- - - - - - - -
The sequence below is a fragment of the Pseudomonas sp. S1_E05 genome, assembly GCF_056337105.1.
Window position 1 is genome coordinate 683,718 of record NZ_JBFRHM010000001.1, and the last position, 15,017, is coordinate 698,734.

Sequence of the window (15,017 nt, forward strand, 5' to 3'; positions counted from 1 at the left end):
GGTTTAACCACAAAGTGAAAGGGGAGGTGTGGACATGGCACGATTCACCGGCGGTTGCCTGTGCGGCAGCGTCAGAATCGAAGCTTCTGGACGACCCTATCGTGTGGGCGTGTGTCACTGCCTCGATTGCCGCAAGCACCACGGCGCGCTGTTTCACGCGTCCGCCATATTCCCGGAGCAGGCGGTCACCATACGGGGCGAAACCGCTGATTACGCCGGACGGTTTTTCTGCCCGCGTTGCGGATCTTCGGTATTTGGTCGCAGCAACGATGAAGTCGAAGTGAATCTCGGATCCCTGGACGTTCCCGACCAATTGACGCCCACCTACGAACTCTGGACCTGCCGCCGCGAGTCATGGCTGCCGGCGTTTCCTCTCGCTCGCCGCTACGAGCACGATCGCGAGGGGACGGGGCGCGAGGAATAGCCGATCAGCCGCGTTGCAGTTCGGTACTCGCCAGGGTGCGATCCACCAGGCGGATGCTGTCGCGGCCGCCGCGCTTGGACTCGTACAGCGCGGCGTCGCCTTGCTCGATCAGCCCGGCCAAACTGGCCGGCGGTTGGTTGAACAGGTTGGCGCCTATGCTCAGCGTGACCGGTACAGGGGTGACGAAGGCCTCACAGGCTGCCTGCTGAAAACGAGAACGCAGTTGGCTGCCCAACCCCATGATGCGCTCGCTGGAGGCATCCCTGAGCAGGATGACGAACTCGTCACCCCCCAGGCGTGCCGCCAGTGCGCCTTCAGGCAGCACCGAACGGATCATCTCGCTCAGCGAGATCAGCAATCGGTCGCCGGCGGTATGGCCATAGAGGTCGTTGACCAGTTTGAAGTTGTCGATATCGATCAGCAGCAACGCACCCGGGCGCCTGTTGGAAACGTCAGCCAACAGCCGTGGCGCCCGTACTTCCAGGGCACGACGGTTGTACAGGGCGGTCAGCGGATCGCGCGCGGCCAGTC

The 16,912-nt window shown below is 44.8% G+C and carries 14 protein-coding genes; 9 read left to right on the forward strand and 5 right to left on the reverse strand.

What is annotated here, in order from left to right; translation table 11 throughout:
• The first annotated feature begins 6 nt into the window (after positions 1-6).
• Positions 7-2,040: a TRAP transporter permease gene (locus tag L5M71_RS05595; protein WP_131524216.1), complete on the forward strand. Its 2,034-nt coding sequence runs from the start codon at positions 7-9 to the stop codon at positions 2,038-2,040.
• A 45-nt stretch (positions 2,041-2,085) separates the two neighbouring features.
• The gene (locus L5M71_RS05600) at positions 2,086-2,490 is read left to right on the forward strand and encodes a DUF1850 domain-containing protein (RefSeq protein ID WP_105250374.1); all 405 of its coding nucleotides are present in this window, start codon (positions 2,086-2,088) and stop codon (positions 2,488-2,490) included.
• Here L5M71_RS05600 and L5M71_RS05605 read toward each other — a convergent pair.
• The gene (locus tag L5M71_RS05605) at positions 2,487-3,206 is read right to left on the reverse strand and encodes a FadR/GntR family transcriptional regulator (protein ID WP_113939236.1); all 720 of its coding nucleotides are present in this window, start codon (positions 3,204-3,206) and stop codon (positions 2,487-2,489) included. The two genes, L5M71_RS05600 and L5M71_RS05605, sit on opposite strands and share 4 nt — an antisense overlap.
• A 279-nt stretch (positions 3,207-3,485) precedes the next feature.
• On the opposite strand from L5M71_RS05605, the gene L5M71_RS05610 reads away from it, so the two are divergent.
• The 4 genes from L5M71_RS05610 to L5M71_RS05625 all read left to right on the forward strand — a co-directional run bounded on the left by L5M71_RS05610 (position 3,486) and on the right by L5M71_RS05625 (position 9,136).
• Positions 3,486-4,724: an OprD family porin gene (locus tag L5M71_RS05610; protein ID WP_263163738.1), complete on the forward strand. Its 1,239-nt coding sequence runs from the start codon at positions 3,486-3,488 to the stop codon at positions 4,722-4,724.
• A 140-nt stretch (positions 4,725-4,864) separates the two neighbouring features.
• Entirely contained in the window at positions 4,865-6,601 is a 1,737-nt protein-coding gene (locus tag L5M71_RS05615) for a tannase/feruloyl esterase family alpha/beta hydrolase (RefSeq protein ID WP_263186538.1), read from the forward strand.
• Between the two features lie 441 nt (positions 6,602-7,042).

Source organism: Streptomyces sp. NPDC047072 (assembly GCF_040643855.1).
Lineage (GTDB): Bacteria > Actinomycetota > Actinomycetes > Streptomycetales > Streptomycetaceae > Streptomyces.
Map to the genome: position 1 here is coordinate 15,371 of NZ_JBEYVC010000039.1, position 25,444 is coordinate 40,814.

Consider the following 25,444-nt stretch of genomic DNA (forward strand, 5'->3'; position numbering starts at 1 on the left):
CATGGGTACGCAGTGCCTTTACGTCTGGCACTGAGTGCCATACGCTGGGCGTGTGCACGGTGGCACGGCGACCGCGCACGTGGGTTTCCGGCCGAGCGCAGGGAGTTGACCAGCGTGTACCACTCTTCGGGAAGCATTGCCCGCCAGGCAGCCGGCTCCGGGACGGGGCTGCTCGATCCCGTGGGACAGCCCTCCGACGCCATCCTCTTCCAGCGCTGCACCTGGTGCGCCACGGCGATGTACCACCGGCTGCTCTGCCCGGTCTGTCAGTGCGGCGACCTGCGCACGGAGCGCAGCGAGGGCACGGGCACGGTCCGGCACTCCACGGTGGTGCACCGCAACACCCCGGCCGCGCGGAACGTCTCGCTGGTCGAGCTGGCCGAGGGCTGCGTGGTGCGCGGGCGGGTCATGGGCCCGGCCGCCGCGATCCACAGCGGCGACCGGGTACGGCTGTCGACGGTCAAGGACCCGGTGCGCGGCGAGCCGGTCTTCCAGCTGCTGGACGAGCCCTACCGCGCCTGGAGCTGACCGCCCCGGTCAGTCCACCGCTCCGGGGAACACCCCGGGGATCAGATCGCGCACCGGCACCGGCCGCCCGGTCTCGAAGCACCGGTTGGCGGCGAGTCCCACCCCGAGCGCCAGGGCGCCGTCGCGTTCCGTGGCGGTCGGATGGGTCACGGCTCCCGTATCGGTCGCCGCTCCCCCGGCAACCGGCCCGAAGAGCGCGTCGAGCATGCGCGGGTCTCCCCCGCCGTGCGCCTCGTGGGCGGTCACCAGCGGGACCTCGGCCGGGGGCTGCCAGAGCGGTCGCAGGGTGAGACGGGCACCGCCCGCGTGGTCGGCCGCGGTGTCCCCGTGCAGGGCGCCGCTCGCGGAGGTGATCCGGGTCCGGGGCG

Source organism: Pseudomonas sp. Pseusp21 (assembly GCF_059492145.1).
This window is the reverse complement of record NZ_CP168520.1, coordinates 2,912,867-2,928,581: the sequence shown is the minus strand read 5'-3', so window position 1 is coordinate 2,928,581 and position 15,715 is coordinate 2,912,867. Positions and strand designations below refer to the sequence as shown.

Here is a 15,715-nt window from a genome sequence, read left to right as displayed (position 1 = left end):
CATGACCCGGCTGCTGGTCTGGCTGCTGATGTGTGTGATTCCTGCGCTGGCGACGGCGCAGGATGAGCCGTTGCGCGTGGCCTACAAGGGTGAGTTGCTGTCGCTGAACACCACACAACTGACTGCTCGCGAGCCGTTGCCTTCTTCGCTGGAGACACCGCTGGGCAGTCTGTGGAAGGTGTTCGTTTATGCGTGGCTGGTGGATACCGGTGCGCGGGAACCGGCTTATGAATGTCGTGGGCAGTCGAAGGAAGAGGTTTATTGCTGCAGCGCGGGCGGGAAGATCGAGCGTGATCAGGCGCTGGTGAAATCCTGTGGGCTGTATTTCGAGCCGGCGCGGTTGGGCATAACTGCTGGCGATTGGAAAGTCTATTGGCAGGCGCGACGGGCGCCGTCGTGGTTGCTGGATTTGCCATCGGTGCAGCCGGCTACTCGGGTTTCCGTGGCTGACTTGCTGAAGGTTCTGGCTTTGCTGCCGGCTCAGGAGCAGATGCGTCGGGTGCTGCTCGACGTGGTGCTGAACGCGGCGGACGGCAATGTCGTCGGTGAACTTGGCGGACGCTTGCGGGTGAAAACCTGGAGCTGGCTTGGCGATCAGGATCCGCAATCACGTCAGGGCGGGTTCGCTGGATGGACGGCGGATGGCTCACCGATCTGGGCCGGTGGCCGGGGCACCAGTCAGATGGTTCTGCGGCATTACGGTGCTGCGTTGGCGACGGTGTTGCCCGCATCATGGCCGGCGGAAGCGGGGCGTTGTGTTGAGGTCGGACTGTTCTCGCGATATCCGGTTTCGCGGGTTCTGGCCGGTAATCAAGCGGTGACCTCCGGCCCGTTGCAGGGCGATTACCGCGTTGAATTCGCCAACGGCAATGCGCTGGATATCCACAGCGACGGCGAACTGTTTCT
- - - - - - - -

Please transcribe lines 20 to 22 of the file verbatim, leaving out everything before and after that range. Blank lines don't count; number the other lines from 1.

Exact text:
Source organism: Streptomyces sp. NPDC047072 (assembly GCF_040643855.1).
Lineage (GTDB): Bacteria > Actinomycetota > Actinomycetes > Streptomycetales > Streptomycetaceae > Streptomyces.
Map to the genome: position 1 here is coordinate 15,371 of NZ_JBEYVC010000039.1, position 25,444 is coordinate 40,814.